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  Abstract 0305
  Beller-McKenna, Daniel (1999), "Beatle-John's 'alter ego'." In: Music and Letters, 1999, 60, 254-268.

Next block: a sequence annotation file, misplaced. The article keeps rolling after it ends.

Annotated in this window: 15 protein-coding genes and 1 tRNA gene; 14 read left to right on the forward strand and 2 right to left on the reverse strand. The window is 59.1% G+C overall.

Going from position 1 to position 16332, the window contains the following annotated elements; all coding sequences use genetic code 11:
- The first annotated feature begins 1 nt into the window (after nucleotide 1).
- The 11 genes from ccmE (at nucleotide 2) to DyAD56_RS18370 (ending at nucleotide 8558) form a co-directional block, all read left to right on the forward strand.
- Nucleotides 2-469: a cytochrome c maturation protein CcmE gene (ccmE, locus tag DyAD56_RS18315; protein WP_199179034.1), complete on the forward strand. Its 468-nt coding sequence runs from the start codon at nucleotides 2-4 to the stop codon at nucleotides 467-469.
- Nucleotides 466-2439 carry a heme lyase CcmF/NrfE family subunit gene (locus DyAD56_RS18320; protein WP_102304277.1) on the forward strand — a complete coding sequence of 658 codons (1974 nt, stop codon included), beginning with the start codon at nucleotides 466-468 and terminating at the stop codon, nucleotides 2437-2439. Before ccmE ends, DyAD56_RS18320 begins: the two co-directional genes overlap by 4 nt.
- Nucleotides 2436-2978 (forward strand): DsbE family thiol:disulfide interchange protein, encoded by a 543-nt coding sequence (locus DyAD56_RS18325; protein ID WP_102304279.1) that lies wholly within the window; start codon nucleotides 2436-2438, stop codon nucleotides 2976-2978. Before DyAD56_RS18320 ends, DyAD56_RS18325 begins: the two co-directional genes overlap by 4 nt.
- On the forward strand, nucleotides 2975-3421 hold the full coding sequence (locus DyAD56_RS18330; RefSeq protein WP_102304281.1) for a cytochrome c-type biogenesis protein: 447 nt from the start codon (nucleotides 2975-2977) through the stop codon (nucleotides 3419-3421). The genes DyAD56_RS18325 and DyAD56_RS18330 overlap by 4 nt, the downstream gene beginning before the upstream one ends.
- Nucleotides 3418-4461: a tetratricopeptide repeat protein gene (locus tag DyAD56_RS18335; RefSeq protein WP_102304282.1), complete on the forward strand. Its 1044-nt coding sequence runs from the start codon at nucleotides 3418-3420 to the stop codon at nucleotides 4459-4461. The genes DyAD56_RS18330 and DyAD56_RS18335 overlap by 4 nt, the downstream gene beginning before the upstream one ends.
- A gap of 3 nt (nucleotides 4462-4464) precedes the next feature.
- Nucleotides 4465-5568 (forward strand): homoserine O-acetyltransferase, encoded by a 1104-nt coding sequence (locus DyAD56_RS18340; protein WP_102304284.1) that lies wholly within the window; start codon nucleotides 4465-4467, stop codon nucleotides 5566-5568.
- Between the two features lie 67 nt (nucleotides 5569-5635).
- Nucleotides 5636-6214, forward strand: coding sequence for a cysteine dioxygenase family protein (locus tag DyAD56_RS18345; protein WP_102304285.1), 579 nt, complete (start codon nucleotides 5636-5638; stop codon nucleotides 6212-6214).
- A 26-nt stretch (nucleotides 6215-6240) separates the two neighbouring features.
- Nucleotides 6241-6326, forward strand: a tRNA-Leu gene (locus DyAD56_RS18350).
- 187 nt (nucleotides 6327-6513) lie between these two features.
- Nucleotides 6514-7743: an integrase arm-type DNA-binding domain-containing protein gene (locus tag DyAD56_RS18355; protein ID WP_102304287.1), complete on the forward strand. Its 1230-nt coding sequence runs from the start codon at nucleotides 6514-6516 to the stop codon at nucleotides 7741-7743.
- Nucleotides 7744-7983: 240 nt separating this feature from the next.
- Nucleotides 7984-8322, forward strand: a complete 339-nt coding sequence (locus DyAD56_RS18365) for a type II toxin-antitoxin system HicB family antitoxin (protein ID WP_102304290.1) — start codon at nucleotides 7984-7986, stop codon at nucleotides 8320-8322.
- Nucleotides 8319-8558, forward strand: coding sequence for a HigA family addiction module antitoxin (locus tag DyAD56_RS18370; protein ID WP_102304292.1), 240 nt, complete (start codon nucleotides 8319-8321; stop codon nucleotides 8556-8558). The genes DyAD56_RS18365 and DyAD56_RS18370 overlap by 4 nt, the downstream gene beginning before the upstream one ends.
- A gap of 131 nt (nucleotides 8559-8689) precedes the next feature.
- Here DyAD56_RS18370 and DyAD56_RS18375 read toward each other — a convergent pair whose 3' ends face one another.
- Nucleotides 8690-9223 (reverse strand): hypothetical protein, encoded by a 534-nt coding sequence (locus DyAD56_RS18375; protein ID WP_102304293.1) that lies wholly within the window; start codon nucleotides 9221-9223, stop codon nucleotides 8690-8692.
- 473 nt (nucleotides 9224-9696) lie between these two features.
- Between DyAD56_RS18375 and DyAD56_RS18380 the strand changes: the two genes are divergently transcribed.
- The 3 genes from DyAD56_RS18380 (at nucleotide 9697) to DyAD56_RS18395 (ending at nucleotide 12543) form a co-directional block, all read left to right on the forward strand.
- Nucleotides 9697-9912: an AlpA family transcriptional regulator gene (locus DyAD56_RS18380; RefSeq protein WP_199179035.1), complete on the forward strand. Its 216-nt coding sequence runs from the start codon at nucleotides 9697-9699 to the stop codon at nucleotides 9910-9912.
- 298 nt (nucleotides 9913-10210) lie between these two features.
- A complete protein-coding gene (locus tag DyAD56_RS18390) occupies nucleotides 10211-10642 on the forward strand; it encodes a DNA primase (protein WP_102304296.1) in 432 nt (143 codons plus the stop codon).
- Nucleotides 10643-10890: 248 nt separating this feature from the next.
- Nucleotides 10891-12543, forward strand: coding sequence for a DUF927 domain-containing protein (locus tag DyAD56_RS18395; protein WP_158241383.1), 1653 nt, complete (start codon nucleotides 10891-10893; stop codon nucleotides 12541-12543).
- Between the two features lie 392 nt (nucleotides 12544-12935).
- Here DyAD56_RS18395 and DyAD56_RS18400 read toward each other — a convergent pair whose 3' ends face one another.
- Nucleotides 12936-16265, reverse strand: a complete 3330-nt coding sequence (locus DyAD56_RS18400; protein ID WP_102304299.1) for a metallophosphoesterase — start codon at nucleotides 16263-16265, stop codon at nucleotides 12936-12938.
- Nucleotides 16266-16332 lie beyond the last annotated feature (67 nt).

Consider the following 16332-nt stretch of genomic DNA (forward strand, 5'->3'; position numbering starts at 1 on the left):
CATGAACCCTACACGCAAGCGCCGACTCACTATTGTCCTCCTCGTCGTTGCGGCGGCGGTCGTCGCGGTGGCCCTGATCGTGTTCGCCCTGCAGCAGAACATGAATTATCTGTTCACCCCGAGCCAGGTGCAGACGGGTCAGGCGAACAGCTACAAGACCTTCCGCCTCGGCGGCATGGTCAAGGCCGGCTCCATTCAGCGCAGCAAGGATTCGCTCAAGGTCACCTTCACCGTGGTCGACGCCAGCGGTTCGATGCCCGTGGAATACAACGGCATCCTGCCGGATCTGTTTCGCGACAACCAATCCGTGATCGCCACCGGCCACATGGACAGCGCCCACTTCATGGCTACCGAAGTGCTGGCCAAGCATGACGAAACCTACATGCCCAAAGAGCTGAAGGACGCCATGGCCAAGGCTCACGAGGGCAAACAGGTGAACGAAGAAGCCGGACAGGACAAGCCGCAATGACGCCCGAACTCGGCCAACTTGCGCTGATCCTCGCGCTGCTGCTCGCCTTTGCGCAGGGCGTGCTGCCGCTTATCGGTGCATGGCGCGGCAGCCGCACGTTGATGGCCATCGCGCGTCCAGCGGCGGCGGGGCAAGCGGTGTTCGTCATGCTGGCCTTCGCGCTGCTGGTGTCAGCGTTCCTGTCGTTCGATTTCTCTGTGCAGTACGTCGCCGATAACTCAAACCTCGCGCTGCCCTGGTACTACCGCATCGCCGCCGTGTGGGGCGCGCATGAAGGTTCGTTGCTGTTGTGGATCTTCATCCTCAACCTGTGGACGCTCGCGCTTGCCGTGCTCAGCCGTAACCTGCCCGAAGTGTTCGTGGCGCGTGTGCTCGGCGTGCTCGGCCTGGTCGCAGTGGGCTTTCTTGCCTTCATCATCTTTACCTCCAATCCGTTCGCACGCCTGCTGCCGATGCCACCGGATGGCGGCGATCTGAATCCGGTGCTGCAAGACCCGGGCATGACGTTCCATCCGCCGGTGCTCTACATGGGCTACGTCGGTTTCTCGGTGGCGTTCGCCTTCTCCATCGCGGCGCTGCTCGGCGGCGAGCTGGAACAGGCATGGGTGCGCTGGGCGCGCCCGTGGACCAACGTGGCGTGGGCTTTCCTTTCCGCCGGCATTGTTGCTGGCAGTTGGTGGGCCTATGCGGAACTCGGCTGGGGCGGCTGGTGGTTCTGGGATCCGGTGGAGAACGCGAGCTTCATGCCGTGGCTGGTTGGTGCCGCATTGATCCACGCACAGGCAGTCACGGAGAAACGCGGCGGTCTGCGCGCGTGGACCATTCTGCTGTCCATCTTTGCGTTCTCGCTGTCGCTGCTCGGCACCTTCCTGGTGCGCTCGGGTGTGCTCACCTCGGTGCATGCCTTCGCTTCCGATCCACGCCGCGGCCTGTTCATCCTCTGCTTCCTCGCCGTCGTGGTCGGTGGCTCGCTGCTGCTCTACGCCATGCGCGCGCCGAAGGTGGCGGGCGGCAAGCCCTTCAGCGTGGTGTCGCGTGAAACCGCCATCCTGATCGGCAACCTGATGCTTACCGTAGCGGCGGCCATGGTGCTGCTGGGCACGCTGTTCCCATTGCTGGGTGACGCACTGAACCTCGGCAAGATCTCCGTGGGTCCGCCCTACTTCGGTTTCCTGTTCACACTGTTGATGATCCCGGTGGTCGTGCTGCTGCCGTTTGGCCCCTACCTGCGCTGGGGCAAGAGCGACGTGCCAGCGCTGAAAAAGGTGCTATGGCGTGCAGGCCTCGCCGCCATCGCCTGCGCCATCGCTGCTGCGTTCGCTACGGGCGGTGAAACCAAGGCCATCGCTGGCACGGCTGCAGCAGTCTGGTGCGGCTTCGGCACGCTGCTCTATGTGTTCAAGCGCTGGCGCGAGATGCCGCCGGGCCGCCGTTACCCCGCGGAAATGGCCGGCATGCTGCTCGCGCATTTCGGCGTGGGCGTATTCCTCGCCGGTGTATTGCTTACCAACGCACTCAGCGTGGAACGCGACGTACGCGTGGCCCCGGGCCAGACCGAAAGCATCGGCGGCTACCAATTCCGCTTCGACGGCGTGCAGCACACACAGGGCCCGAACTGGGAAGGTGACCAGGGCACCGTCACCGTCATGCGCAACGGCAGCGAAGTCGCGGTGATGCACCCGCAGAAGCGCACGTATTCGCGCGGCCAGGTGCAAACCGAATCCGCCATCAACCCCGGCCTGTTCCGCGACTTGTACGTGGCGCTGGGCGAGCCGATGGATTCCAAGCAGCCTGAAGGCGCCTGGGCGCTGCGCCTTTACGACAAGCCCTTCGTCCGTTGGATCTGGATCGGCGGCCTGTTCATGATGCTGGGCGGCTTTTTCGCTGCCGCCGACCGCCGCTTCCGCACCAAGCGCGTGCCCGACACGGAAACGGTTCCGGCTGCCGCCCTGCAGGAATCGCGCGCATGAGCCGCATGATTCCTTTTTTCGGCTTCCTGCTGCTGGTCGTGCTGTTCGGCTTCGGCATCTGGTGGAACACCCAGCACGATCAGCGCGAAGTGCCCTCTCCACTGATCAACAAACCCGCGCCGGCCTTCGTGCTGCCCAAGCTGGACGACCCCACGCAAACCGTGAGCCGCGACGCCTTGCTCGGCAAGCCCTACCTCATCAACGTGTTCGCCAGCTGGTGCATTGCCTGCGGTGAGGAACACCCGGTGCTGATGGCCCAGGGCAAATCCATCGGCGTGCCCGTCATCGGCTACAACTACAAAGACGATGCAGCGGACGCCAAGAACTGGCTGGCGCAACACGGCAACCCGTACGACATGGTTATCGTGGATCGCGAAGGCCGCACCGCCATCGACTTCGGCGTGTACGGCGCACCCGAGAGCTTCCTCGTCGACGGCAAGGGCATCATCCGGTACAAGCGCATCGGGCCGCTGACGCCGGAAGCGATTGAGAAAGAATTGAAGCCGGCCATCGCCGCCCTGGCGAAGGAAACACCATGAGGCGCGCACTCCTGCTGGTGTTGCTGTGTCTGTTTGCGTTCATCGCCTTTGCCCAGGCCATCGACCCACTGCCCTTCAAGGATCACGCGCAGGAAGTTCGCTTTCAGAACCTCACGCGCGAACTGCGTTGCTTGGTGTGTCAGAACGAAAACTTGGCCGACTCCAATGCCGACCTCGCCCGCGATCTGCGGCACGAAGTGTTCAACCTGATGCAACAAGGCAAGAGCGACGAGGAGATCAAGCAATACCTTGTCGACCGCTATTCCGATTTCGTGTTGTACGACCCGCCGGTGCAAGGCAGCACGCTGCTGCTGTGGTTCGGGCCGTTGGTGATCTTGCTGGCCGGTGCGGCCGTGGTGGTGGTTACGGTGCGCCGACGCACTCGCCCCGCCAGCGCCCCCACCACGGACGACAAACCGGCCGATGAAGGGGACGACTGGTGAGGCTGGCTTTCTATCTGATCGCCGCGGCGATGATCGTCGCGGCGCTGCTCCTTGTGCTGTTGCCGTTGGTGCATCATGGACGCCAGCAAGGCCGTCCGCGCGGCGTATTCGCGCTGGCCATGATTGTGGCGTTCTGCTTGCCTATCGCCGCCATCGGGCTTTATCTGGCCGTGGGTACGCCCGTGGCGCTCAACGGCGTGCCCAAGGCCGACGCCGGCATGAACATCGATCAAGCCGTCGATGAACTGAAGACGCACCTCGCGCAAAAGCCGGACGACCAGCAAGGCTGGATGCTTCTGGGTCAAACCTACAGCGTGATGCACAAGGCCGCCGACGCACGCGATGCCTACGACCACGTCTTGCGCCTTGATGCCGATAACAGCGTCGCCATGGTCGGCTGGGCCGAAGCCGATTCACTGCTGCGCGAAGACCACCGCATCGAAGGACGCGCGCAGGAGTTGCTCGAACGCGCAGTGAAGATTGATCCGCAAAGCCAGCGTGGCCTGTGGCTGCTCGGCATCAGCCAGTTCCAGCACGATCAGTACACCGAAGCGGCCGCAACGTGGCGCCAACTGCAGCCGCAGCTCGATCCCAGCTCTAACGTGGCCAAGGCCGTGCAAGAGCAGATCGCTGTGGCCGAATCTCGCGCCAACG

During his career John Lennon adopted several public "alter ego's" in his songs, most notably those of the rebellious teenager and the working class hero. In this article Daniel Beller-McKenna focuses on a les inviting and more aggressive alter ego behind the wit and affability (and despair) of Lennon in two early Beatles' songs: "I'll Get You" and "All I've Got To Do". Both songs were recorded in 1963, the year of the Beatles' first great success. To the extent that they are discussed in the literature at all, these two songs are usually cited for their ostentably positive feel-good lyrics. But, as Beller-McKenna argues, musical details in each — some on the surface, some more deeply embedded — bring to the fore a manipulative and obsessive ego that is obscured by the apparently naïve sentiment of their texts. Of special interest is the manner in which rhythmic features in these songs interact with other structures — harmonic and melodic — and style expectations to depict the controlling ego as one who hides beneath a calm exterior, surfacing only occasionally.
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